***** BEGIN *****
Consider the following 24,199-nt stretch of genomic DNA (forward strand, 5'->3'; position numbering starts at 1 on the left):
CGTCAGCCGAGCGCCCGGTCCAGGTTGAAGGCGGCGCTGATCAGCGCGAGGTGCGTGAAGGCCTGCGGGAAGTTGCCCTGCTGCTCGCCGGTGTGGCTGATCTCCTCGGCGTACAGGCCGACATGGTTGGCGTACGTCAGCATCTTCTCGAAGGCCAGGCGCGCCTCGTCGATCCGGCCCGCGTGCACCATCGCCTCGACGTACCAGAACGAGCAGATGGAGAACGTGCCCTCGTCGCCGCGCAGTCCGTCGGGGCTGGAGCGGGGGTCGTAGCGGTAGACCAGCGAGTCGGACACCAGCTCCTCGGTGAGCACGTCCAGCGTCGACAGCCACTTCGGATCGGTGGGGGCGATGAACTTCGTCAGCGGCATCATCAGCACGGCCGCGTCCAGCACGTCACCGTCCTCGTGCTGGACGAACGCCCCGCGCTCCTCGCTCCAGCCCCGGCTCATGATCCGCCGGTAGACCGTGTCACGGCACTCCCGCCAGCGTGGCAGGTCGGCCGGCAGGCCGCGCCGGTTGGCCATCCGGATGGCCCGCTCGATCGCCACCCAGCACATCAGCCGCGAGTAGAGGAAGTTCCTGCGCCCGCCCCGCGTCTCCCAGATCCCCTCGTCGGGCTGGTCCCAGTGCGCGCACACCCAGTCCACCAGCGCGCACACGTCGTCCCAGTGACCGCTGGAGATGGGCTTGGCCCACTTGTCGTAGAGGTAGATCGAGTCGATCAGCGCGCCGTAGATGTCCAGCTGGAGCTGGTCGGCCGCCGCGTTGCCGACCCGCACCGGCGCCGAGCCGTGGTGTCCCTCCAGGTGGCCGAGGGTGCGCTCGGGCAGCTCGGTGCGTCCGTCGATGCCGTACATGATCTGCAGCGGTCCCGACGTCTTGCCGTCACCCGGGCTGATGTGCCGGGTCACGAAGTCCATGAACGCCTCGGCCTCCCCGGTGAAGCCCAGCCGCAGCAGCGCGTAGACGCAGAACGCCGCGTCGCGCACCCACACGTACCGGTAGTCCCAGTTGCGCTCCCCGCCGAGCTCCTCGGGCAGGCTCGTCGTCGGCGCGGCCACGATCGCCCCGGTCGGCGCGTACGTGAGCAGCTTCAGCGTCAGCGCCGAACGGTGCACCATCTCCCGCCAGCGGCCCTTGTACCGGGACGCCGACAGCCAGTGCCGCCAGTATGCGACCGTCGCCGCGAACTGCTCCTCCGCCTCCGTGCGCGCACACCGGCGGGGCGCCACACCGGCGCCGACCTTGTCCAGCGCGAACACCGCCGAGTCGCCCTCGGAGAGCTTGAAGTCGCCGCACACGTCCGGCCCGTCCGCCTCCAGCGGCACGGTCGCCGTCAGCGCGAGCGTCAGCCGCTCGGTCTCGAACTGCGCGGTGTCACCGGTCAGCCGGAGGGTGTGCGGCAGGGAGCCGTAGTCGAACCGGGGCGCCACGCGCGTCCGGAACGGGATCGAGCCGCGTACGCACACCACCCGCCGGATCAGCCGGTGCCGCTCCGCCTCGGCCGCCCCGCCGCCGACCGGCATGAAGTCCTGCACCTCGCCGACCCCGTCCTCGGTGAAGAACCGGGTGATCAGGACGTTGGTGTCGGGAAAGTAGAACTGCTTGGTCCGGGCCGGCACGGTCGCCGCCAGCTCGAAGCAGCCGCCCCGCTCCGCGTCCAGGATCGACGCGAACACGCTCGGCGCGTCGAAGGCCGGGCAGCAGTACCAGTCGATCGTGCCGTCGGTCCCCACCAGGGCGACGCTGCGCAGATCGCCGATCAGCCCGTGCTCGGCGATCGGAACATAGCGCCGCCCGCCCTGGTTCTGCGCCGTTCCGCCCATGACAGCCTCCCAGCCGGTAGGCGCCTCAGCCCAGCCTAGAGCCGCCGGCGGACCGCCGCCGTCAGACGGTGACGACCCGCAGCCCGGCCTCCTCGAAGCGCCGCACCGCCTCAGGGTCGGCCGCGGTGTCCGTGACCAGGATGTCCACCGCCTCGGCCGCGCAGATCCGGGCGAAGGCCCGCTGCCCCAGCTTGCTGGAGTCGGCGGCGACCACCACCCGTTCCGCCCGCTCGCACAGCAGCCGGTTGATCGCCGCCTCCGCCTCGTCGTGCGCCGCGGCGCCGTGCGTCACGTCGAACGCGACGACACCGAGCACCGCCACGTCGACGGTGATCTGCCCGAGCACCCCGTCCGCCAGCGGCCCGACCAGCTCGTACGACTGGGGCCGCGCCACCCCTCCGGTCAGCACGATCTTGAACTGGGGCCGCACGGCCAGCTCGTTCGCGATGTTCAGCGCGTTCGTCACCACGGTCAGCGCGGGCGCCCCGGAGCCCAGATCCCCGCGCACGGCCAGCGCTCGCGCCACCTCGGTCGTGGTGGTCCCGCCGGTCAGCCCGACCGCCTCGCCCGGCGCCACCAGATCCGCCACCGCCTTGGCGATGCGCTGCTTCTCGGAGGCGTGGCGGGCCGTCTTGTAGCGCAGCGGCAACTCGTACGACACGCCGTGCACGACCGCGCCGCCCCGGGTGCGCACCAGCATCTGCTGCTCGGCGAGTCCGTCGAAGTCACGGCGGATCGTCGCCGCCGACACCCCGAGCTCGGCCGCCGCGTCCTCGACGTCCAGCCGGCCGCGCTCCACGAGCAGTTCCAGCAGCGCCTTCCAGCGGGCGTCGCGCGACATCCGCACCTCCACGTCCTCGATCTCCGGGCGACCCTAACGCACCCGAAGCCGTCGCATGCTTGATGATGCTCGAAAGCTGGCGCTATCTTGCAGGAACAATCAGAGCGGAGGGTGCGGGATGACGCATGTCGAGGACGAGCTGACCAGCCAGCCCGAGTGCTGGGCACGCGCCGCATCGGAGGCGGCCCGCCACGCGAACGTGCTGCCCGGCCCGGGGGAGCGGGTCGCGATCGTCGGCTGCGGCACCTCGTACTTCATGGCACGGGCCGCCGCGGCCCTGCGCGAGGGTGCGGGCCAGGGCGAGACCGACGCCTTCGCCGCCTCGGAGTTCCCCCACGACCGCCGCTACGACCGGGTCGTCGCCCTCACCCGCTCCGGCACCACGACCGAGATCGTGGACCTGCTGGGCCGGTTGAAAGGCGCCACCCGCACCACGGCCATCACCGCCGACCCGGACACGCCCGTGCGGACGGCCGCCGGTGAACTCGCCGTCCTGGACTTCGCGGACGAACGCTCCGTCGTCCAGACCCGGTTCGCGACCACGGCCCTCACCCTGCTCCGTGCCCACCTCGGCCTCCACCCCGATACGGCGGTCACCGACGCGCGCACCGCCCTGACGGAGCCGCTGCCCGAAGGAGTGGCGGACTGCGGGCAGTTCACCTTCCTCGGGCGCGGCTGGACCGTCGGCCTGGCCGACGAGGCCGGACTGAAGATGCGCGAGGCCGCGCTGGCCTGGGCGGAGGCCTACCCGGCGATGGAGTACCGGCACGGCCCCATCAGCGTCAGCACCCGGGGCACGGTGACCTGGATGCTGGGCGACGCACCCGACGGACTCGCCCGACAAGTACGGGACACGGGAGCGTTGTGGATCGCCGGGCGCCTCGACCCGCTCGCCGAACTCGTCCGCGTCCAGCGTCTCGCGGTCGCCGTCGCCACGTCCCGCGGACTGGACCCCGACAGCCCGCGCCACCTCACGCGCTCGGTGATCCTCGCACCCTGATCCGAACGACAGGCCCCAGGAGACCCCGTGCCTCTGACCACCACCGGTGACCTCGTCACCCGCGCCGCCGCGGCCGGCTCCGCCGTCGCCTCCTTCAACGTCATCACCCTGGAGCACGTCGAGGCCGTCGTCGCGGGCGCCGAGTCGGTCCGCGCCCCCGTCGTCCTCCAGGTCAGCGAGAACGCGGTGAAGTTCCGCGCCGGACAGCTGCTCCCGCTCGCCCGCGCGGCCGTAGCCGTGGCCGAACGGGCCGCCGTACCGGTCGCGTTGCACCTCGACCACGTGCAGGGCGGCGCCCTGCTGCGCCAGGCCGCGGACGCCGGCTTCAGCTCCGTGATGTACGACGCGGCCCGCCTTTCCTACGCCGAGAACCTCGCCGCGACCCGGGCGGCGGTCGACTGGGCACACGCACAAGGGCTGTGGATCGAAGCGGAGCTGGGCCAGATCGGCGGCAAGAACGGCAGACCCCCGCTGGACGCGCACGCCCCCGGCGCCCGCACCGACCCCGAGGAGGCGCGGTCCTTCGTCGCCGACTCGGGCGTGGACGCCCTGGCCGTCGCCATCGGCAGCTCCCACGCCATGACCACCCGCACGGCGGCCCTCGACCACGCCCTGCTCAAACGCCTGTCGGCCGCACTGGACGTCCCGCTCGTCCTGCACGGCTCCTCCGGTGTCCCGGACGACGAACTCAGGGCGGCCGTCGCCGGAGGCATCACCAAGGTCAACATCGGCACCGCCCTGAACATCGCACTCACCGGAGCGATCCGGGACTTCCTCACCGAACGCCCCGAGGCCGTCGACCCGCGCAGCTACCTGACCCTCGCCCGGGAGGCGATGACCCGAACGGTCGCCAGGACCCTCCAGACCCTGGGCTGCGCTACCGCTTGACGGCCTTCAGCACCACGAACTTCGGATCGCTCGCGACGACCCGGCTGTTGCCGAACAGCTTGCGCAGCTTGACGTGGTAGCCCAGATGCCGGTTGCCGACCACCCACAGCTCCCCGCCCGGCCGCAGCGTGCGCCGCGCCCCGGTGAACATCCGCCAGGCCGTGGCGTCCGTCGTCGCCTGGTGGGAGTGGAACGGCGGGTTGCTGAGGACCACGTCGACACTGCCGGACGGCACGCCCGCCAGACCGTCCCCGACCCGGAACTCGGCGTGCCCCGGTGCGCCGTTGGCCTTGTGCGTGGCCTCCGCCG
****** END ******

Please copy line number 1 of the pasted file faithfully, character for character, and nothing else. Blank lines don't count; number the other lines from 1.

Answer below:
Consider the following 24,199-nt stretch of genomic DNA (forward strand, 5'->3'; position numbering starts at 1 on the left):